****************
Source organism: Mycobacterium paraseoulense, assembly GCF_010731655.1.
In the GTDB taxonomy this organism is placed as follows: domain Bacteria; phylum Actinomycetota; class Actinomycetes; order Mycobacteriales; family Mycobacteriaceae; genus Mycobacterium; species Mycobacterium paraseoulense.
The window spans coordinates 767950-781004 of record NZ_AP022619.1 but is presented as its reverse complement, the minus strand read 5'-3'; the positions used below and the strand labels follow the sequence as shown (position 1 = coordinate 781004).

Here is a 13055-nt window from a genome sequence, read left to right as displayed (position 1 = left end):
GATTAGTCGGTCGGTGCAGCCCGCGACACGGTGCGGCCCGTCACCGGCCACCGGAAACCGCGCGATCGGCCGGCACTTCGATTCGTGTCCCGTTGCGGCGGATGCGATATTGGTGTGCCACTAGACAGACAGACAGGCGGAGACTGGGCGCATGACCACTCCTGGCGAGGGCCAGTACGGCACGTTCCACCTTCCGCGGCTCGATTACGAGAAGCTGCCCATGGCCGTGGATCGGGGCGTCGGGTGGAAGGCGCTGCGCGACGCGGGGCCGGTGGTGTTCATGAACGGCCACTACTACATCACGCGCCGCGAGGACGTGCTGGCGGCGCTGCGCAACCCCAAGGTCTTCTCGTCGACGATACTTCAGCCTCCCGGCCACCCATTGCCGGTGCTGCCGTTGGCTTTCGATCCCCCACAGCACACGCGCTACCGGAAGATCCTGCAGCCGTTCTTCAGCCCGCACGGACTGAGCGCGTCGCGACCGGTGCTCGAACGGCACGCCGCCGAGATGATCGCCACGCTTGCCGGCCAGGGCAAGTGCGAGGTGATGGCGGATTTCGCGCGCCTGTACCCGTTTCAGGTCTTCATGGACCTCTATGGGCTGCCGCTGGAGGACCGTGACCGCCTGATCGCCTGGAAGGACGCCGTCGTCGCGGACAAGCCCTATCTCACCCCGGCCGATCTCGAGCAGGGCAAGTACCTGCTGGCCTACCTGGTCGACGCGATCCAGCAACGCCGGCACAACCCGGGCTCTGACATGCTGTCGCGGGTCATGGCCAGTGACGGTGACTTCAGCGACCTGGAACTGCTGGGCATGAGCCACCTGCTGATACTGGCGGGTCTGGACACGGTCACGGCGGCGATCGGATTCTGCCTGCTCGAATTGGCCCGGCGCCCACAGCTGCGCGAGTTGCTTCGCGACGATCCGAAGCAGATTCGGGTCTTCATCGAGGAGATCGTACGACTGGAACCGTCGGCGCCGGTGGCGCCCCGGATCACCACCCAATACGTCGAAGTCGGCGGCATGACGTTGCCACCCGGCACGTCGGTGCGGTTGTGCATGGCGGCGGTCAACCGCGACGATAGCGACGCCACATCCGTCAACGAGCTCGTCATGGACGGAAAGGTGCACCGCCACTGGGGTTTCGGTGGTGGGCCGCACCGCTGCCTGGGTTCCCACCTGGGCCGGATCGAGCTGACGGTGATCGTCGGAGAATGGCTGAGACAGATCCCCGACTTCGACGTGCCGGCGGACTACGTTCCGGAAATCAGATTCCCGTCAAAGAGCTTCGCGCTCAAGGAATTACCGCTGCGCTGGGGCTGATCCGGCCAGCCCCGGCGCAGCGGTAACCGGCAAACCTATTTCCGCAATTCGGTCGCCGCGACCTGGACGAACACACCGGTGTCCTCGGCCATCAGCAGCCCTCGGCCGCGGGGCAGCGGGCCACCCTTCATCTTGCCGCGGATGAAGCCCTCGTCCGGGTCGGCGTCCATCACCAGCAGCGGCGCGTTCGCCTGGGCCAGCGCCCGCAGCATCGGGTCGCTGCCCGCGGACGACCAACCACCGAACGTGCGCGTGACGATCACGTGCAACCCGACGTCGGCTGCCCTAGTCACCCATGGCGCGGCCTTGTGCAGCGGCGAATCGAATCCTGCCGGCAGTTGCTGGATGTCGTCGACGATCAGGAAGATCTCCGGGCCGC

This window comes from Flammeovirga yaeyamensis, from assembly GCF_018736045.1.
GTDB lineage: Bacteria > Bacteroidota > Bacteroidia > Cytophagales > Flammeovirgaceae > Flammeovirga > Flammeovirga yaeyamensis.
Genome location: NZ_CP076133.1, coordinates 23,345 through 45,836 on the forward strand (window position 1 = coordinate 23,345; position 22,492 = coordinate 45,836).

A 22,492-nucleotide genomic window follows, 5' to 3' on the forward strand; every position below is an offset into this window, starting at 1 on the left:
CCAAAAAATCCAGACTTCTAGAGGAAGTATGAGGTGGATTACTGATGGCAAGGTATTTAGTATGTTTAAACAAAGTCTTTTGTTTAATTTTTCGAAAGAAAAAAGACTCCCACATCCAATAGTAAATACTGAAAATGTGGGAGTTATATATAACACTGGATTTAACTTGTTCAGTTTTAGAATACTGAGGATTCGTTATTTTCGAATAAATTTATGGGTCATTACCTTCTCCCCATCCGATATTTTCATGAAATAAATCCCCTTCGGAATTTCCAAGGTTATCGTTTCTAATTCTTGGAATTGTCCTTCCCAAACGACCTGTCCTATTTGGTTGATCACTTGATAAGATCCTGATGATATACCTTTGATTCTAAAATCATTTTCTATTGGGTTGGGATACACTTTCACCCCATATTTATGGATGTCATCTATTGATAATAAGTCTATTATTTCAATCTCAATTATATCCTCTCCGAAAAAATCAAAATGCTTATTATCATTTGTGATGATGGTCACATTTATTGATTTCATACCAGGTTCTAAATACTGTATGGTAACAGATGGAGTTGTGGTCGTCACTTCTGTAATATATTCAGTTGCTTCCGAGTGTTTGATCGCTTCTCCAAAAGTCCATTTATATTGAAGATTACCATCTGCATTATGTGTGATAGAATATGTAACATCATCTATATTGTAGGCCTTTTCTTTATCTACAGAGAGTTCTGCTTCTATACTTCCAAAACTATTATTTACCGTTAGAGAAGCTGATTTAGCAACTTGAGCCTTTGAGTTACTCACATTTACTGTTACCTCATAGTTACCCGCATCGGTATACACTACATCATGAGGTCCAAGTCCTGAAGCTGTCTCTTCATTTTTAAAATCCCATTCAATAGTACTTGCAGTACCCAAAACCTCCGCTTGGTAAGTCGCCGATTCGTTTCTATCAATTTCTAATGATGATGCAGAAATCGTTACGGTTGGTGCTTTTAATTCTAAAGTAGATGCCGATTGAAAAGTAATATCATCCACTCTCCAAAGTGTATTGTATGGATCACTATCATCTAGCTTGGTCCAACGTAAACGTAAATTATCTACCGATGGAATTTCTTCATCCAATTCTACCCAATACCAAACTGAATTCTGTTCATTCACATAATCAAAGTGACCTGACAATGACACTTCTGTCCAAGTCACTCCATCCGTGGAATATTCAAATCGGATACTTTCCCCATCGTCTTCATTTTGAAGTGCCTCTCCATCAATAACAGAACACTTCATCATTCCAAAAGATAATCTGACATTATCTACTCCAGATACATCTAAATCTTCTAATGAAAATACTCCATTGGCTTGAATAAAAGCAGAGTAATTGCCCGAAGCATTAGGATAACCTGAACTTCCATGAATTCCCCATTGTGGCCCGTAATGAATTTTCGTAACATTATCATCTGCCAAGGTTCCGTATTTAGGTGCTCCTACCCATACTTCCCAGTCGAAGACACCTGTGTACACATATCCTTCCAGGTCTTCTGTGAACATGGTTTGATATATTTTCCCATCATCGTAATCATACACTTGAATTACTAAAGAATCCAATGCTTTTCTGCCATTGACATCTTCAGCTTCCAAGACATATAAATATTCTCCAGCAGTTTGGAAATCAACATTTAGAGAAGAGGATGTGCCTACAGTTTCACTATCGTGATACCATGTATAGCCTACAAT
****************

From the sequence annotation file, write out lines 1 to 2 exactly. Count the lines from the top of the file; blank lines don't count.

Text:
Source organism: Mycobacterium paraseoulense, assembly GCF_010731655.1.
In the GTDB taxonomy this organism is placed as follows: domain Bacteria; phylum Actinomycetota; class Actinomycetes; order Mycobacteriales; family Mycobacteriaceae; genus Mycobacterium; species Mycobacterium paraseoulense.